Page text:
Received: 03 October 2006 / Accepted: 29 November 2007
Phylogenetic position of the montane treefrog Polypedates variabilis Jerdon, 1853 (Anura: Rhacophoridae), and description of a related speciesDownload PDFAbstract
Since its original description, the Indian treefrog species Polypedates variabilis Jerdon, 1853 has been assigned variously to one of the widespread genera Polypedates Tschudi, 1832, Rhacophorus Kuhl & van Hasselt, 1822, and Philautus (Kirtixalus) Dubois, 1987. Here we present phylogenetic analyses based on 1.4kb of mitochondrial DNA showing that P. variabilis and a previously undescribed relative are not nested within any of those genera, but stem from a lineage that originated relatively early in the rhacophorid radiation. We propose the name Ghatixalus gen. n. for this lineage, whose known members are restricted to high altitudes in the Western Ghats of India. The sister species of G. variabilis (Jerdon), comb. n. is described as Ghatixalus asterops sp. n. The morphological and ecological features of both species are discussed.
Received: 13 July 2007 / Accepted: 16 May 2008
Evolutionary history of treecreeper vocalisations (Aves: Certhia)Download PDFAbstract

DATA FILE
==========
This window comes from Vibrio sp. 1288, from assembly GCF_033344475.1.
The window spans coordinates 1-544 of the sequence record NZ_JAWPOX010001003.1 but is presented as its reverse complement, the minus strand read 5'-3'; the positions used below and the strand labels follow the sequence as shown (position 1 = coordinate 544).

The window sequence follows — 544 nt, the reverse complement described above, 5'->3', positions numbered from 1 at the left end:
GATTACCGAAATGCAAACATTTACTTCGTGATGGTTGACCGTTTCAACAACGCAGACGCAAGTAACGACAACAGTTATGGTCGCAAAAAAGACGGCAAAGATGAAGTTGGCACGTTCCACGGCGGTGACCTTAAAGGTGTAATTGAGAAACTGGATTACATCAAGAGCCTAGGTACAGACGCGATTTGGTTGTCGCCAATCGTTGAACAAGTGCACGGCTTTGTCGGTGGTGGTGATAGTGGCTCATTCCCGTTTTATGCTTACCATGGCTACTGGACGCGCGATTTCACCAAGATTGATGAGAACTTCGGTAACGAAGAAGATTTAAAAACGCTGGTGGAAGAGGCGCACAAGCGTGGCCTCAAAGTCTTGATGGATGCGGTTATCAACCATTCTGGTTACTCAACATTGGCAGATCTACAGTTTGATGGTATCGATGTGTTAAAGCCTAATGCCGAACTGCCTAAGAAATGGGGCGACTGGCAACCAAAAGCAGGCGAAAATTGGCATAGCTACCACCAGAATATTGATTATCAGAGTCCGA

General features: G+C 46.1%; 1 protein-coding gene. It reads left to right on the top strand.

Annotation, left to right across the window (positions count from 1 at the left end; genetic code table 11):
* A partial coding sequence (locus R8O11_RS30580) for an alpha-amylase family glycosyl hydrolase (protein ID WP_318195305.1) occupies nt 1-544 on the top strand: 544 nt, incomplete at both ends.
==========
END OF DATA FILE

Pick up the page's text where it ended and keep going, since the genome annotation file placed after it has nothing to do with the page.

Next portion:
Since the vocalisations of passerine birds are in general a good means to separate taxa when external morphological differences are few, song and call recordings of 33 treecreeper (Certhia) taxa were sonagraphed and their parameters analysed. The vocalisations show low intra-individual and intra-population variation. Phylogenetic evolutionary units at the population level were delimited by time, frequency and syntax parameters by means of principal-component and discriminant analyses. Traits of territorial song were traced on a phylogenetic tree based on cytochrome b sequences, and a mean acoustic character difference was calculated. All presently recognised nine species could be distinguished clearly from one another by their vocalisations. Subspecies not included in the molecular phylogeny are affiliated with the correct species based on statistical analysis. The obvious subdivision of Certhia species into two groups according to the syntax of their song verses, trill and motif singers, is corroborated by different findings: a high phylogenetic signal in the characters concerned (highest homoplasy index values for trill characters), discriminant analyses for song and call measurements, and a cladistic analysis based on song characters. Innate calls turned out to be less suitable for studies at a low taxonomic level than learnt territorial songs, which require social interactions for their species-specific formation.